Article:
By JOSEPH MARTIN
ONE FEATHER STAFF
Addiction has plagued our Tribe for decades. Alcoholism has been one of our oldest battles, but certain drugs have arrived on the scene, and that has made for new and probably uglier battles. While the drugs and the impacts on the users themselves are damage enough, it’s the collateral damage that makes addiction so heartbreaking.
Addiction doesn’t just hurt the user. It hurts the user’s family, children in particular. It also hurts neighbors and others around the users who have to cope with their behavior. So, it should seem that helping addicts recover would be a top priority, and it is. However, among the collateral damage, particularly with drugs that are injected, like methamphetamine and heroin, is the spread of bloodborne diseases like HIV and hepatitis C.
This is where the Eastern Band of Cherokee Indians’ syringe service program comes in. Programs like this have been around since the 1980s. Where many drug users will share needles, and therefore end up spreading bloodborne pathogens to other users, the practice of providing unused, clean syringes to users to reduce the spread of disease came into practice.
With hepatitis C being widespread among the Tribe, and HIV infections still being problematic, it’s been shown to reduce these infections. The program offers unused syringes, alcohol wipes, a bottle of water, biohazard containers for disposal, a card that provides immunity from paraphernalia charges, and supplies that include cooking tins and tourniquets. They also offer referrals for drug treatment, medical care and community resources when requested.
The Tribe is in a catch 22 here. Does it work toward harm reduction through reducing disease transmission? Or, does it take a strong, no-tolerance stance, particularly necessary with the opioid trade? No one wants to see an increase in hepatitis or HIV, but no one wants to see growing numbers of addicts either.
I’m willing to place a wager that there isn’t a single family on the roll who hasn’t been touched by addiction, and I mean opioids or methamphetamine. In my family’s case, it’s both. That’s on top of past family members’ addictions that have included cocaine on top of alcohol. I know three things about addiction based on what I’ve dealt with. One is the addict has to want to quit and change. It can’t be forced.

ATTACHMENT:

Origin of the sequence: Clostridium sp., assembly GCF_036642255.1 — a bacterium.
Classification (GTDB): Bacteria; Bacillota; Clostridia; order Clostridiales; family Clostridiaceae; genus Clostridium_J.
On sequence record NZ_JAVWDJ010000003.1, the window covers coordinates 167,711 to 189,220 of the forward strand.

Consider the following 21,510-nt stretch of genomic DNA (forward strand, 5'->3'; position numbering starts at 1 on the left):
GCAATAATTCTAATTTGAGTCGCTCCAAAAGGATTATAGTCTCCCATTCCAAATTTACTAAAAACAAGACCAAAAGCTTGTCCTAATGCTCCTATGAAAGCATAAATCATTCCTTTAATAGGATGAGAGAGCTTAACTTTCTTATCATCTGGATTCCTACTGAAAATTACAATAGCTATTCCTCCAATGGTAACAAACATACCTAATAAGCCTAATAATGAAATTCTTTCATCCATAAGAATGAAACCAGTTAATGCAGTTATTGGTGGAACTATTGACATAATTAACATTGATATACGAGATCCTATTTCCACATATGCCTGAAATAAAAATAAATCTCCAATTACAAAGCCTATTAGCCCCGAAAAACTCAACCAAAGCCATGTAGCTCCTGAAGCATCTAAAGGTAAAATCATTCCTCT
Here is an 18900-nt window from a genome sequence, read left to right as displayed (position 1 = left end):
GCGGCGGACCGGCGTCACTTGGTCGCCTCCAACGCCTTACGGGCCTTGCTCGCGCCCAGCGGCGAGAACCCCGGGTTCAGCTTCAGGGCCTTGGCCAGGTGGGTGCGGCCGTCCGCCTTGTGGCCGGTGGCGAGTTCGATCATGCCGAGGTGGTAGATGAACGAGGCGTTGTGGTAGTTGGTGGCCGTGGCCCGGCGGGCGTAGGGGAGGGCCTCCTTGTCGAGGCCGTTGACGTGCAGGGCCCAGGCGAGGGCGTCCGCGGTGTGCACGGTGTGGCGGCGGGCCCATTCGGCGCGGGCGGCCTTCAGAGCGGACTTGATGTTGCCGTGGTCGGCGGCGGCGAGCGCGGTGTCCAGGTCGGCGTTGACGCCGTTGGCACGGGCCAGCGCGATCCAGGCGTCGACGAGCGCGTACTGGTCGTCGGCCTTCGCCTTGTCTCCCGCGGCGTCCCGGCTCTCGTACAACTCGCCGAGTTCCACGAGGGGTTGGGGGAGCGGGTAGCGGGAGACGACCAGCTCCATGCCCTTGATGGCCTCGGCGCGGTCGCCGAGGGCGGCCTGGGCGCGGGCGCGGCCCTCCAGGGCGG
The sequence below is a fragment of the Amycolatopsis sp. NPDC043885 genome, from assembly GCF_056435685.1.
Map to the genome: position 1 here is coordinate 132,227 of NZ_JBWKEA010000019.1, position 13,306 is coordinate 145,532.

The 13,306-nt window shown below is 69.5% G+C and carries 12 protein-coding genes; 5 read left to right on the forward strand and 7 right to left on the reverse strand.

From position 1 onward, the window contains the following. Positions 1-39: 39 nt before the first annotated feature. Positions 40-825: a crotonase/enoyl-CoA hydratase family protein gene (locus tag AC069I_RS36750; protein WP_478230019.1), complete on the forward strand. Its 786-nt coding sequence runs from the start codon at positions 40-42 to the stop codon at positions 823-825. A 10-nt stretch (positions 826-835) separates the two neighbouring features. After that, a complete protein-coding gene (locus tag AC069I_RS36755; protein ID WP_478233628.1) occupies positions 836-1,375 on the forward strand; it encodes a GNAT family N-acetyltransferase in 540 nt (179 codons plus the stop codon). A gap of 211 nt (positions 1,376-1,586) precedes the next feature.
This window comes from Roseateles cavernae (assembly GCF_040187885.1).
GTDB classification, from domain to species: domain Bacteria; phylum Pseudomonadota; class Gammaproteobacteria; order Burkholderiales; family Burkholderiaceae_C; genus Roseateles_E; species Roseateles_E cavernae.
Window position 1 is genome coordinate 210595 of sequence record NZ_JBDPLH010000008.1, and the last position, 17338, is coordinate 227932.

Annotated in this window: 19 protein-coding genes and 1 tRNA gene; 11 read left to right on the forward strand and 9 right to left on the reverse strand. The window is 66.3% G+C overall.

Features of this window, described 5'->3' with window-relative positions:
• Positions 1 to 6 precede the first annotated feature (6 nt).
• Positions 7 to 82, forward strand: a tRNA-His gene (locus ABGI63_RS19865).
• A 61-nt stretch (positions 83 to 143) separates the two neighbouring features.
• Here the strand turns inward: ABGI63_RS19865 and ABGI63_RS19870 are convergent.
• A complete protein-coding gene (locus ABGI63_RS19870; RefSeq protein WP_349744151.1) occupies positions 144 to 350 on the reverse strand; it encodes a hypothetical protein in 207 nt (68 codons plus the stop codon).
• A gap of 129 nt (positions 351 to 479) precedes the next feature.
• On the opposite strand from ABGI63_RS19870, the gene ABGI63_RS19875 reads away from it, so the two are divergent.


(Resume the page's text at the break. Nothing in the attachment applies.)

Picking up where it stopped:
Two is that most addicts don’t reach that point until they’ve hit rock bottom, and that’s different things for different people. For some, it’s getting arrested, and/or seeing their mugshots on TV or in the papers. For some, it’s a near overdose. For others, it’s the look of shame in a child’s eye. Tragically for some, rock bottom is death, and my family has been through that too.
The third thing is, the worst thing you can do for an addict is enable and coddle.
Some of my opinion is from having to cope with the behavior of addicts and users around me. Call me cold-hearted, but I don’t care whether the man I caught attempting to break in my car, at the house where my children were sleeping, is struggling with addiction. I want him to face the consequences. His being obviously high is not an excuse. It certainly doesn’t bring out any feelings of sympathy, and I have every right to prohibit that element from being around my children. Given my experience, it should also be understandable that I feel we are coddling and enabling addicts, and I don’t just mean the Tribe. Refer addicts to treatment and work with them sincerely to get clean and sober, but don’t let them off the hook or hand out cushy punishments for criminal behavior.
I also find it incredibly sad that we have gotten to the point where we hand out clean needles to drug addicts to combat what could be a greater scourge in HIV and hepatitis C. When local resident and grandfather David Jumper stood before Tribal Council on Wednesday, Jan. 9 and demonstrated how his grandchildren play, which mimicked the use of a tourniquet and injecting drugs, it now appears as though addiction has become normalized. This can’t be the new normal. Jumper, being a tribal detention center employee, has seen the ravages of addiction first hand. While the needle exchange is a necessary evil, emotionally for me it doesn’t sit well. It feels a lot like enabling. In fact, I could argue that it is enabling.
Yes, I support the exchange program’s efforts to reduce the spread of disease, but I don’t feel good about it. I also feel far too many drug offenders (including dealers and traffickers) get off way too easy on a justice system conveyer belt. We need to change something, because what we’ve been doing isn’t working, and the problem is getting worse.